A Poisoned Well? Fracking Studies Stir Doubts
Considine, who believes the benefits of fracking far outweigh the costs, attributed the shuttering of the Shale Resources and Society Institute at SUNY Buffalo to politics.
"There's a lot of politics going on at the University of Buffalo about shale, and I think the politics ruled the day," he said. He added that a new version of the study will soon be published in a peer-reviewed journal.
"There is no debate about whether natural gas development creates jobs. It does," he said. "We're arguing about the magnitude."
Industry money flows to universities, professors
Last year, for the first time since 2009, Penn State did not release an updated version of the paper co-authored by Considine and Watson, since no current Penn State faculty members at Penn State would sign onto the project. Engelder, the Penn State professor who is one of the leading pro-fracking figures in academia, said he turned down Watson's "last minute" appeal to sponsor the report, "purely for the reason that I'm a geologist and this is a study of the economics as much as anything on the impact of the Marcellus Shale and the state of Pennsylvania."
Both Engelder and Watson acknowledge having been paid throughout the years to consult for the oil and gas industry. (Considine says he has "no financial interest" in the industry.) Engelder said that, dating back to 2007, industry consulting has amounted to an average of one third of his income each year. Universities require faculty to disclose consulting connections on conflict of interest forms, though these forms are not easily available to the public.
"I should point out that this policy was instituted when it was discovered that good faculty will leave academia when the salary differential between industry and academia becomes too large," Engelder said in an email. "The idea was to allow faculty the experience of a direct exposure to industrial problems while attempting to narrow the relatively wide gap between industry and academic salaries. It is really in the best interest of the university to keep the best faculty."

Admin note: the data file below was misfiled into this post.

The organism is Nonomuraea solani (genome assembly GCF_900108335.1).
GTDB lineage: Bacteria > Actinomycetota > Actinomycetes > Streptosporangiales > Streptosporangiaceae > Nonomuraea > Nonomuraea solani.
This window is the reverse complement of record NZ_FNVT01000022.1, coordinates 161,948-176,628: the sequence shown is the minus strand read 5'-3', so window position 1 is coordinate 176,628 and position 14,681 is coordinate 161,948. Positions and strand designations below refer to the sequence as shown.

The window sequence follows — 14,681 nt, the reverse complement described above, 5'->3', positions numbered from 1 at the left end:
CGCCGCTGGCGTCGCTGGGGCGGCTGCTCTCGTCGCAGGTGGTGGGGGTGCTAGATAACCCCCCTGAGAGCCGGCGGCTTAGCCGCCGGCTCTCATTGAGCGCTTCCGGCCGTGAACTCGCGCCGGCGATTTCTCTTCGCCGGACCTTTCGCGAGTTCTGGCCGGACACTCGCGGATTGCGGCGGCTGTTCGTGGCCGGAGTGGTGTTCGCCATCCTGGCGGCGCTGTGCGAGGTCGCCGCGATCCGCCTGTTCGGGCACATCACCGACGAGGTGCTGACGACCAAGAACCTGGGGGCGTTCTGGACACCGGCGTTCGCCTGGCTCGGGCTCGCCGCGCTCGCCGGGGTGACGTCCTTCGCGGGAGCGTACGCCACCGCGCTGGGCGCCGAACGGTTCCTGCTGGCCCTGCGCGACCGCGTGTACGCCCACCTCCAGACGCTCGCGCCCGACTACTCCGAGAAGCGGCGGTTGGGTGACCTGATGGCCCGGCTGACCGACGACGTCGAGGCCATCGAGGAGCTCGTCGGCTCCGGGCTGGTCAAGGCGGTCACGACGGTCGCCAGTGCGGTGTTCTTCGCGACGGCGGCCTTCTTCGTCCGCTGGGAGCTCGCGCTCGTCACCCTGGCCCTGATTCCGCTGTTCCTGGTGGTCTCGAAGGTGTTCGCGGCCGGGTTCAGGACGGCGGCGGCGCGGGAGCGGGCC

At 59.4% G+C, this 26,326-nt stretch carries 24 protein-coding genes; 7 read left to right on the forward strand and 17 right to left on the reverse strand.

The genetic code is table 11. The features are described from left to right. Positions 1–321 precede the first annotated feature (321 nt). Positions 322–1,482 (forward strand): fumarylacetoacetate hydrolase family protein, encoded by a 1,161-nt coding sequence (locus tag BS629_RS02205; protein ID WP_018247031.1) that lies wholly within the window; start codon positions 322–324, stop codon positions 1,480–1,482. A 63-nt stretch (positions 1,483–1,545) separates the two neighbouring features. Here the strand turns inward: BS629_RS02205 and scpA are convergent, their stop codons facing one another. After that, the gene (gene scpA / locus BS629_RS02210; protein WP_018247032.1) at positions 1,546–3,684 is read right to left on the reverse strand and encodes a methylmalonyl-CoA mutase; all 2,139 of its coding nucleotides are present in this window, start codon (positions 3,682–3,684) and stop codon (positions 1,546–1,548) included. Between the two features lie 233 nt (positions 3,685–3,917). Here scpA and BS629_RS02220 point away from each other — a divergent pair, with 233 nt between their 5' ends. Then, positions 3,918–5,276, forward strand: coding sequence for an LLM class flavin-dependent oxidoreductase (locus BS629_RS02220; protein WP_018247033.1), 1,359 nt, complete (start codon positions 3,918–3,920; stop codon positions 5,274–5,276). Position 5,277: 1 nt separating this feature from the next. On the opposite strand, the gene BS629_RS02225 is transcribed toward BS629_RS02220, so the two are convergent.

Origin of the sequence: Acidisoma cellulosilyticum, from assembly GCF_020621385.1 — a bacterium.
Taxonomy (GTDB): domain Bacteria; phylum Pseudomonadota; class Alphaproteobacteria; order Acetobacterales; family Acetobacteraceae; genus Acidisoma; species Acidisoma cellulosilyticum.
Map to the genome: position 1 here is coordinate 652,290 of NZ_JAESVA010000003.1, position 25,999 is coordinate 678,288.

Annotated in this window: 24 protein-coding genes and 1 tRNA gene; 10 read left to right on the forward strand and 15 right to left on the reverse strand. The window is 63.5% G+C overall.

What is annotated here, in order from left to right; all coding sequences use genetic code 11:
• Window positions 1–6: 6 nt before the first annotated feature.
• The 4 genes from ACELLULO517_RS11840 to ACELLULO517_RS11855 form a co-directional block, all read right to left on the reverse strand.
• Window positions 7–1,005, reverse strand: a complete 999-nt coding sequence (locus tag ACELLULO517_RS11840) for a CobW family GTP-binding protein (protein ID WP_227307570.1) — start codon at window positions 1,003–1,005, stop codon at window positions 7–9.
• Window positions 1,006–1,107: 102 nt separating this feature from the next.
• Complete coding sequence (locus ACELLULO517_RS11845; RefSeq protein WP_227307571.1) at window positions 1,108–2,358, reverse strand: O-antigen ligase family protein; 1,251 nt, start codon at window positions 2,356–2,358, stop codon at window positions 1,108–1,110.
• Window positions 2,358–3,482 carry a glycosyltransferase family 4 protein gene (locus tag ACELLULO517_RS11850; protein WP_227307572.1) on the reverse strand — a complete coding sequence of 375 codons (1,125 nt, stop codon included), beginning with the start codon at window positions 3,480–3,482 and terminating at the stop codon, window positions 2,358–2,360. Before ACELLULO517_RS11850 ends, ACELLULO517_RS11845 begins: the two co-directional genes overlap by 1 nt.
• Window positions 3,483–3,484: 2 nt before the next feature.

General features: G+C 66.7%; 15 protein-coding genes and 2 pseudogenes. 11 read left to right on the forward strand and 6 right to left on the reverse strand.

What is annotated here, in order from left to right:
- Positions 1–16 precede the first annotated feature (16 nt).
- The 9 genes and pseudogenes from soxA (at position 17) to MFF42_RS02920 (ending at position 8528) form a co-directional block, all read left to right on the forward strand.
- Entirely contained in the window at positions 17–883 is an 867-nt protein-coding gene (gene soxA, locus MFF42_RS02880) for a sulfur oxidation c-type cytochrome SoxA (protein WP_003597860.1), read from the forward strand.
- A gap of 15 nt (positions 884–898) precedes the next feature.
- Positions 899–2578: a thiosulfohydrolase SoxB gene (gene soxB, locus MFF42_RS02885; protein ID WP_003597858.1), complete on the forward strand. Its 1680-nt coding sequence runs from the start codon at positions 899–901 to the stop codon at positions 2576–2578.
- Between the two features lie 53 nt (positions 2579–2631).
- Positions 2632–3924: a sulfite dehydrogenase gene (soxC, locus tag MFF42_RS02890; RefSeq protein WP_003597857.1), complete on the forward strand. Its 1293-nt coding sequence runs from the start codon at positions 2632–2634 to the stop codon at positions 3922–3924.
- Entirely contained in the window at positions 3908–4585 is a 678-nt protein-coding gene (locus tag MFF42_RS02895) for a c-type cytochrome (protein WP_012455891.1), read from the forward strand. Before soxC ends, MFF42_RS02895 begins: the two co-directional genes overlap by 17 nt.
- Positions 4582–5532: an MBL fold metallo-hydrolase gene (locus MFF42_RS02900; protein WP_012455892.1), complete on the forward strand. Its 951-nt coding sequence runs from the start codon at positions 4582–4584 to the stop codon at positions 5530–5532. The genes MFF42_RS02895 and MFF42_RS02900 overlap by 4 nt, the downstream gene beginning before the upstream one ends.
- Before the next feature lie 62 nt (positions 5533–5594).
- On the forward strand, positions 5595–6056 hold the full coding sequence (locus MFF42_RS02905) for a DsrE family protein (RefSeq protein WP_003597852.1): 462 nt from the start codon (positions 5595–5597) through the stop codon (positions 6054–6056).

Engelder, who said industry has spent about $6 million to fund his research over his 35-year career, pointed to the peer review process as a safeguard against slanted scholarship. His work "is reviewed by other people who understand the science, and it would be reasonably easy for these people to recognize when a piece of science has been torque by the industry," he said. Yet the peer review process is not automatic. Papers presented at conferences, for instance, are often not peer reviewed, though they do often find their way onto the Internet for potential citation by interested parties. And sometimes papers are simply issued to the public without rigorous peer review.
Avner Vengosh, a Duke University professor whose fracking research has been lauded and criticized by both sides of the debate, said there is no simple answer to the question of whether fracking is safe. Vengosh has tried to work with industry, but has not sought industry funding for his own research. He said the question for industry-funded scientists and universities is this: "If your researchers are finding results that could hurt the industry, are you having the freedom to make it publicly available?" He added that it is not difficult for scientists to "do some very fine-tuning manipulation that can change the message of the study" if they so desire.